Eachen WiFi IR Universal Remote

Eachen from TomTopFirst reviews of 2019 coming up… starting with the Eachen WIFI-IR Universal Remote (touted as Sonoff but it isn’t Sonoff).

This inexpensive unit needs USB power to run and comes with it’s own microUSB cable – the assumption being that you have spare USB supplied lying around (not a good start). The cable in fact was too short for testing (pointless testing it in the office so I took it into the living room where the TV sits – and hence the remote controls it has to emulate).

https://goo.gl/cvVEe5

Eachen remote IRI got off to a good start as the unit recognised my Android 9-powered Pocophone F1 almost immediately and paired with it using the freely-downloadable “Smart Life” app. As recommended I added the Smart IR unit, paired it to my phone (easily) and began adding IR remotes to it. Incidentally, at this point I should say the unit claims compatibility with Alexa, Google and IFTTT.

I’m comparing this to my everyday “One For All” remotes which seem to learn just about anything.

ONE FOR ALL

Despite having storage for countless TVs and TV boxes including Medion devices, the Eachen remote would not acknowledge my Medion TV remote – completely ignored it. The remote is able to handle various Medion models according to the booklet but it would not take mine. I resolved to using the DIY learning option and the remote accepted the keys I gave it, no problem.

Eachen WiFi-IR Universal Remote Control

Next hurdle, my TV box – the H96 Max Plus I reviewed earlier – https://tech.scargill.net/h96-max-plus-usb-3-tv-box/

At this point, things went downhill. As I wrote at the time I did not like the simple remote that came with the H96 (missing functionality) and went out and bought a better one. All standard 38Khz stuff. I tried BOTH of these nameless remotes on the Eachen “Universal” Remote to no avail, it simply would not acknowledge them in DIY mode. As, for me, the point of a universal remote is to replace existing remotes, the unit fails my usability test. As the second was purchased independently of the H96, it is clearly operating on standard 38Khz frequencies. However, the Eachen was not having either.

Also, on the buttons to my TV which did work, there is no haptic feedback built into the APP and hence it becomes impossible to watch TV and press buttons at the same time. What WERE the designers thinking of?

I’m pretty sure that people with different remote controls will have a different, possibly better experience but for me, this was a (granted inexpensive) failure.

I think I’ll stick with the “ONE FOR ALL”.

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15 thoughts on “Eachen WiFi IR Universal Remote

  1. Having followed your home automation with “TheScript” and Node Red, I also follow DrZzs (https://www.youtube.com/channel/UC7G4tLa4Kt6A9e3hJ-HO8ng). And he uses the broadlink RM mini – https://goo.gl/3V7MtR which might be another alternative? He mentions the app on the phone is not rated good, but then again he used “Home Automation” and Tasmota, whereas you use primarily Node-Red, and TheScript. However, maybe you can take a look and see if it can be adapted to your needs?

  2. AAAAAAAAND, an other one bites the dust! Tasmotized this one, too, using Tuya-Convert (latest 2.3 version: https://www.youtube.com/watch?v=dt5-iZc4_qU ), then once put in my network i moved from stock tasmota in tuya convert folder to thehackbox minimal and the finally to tasmota-IR.bin file, ad hoc firmware for infrared devices… works good, i’m happy 🙂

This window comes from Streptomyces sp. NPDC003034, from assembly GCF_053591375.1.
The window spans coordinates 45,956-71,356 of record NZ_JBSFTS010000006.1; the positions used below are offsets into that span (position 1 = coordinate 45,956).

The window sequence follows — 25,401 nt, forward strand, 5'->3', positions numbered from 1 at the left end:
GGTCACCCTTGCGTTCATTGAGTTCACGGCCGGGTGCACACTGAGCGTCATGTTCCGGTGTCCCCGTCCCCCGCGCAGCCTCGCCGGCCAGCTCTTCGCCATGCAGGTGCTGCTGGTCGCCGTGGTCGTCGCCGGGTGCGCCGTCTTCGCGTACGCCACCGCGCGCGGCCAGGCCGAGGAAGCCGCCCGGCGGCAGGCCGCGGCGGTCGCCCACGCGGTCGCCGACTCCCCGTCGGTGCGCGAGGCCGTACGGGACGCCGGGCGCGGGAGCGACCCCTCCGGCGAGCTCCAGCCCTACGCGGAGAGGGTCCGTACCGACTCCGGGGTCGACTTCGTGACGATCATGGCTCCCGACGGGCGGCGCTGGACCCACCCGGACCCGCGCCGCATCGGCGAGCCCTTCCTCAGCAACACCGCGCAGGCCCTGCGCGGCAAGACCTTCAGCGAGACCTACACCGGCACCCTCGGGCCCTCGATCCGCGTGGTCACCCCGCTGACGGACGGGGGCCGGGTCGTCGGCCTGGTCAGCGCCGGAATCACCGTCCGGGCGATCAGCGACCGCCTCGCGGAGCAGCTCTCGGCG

template: https://templates.blakadder.com/eachen-IR-DC6.html

    latest tasmota 8.1.0.3 has update IR libs (“Update IRremoteESP8266 lib updated to v2.7.2”), too: https://github.com/arendst/Tasmota/blob/development/tasmota/CHANGELOG.md#8103-20200106

    1. You will need to ask the Tasmota guys where to get that – the current version of Tasmota is 8.1.0.9 – strangely I have a couple of units that point blank refuse to upgrade from 8..0.3 – I have no idea why. Somewhere here perhaps?

      1. Hi Peter,

        apart from Tasmota-lite, all other firmwares are too big to be upgraded in a single shot and you need to go through tasmota-minimal.
        If you upgrade OTA from the hackbox this is transparent.
        If you upgrade OTA from you own web server, you must have tasmota-minimal.bin in the same folder as the new firmware you want to upgrade and it will be transparent too.
        If you upgrade through the web GUI you must manually upgrade to minimal then upgrade to your final firmware.

        Hope this helps.

    2. AFAIK dev versions are not archived, only releases + latest dev.
      If you need a specific version you need to pull the right code and recompile it by yourself. There are some easy ways to do so using one of:
      – Jason’s Portable VSC+platformIO
      – Blakadder’s docker-tasmota
      – gitpod
      But there are little reasons to get a specific version. Get the latest and you will get latest version of IR library

    1. did you need special features missing in stock binaries? Look at the BUILDS.md file on tasmota site to see what’s included in each of them… it’s very rare you need to compile a bin file yourself, these days… i had to do to add a capacitive touch keypad mpr121, recently, but other than that, very few other times…

  3. Hello, I noticed that there is a precompiled binary dedicated to IR devices, that one seems to perfectly understand the commands sent from my daikin remote! I’m still trying to understand HOW to send the commands, however… This is a lot of fun, thanks for your help! 🙂

  4. It works, thank you! I had to remove the outer case to increase the range, this thing is not engineered very well, I barely get 4 meters of range…

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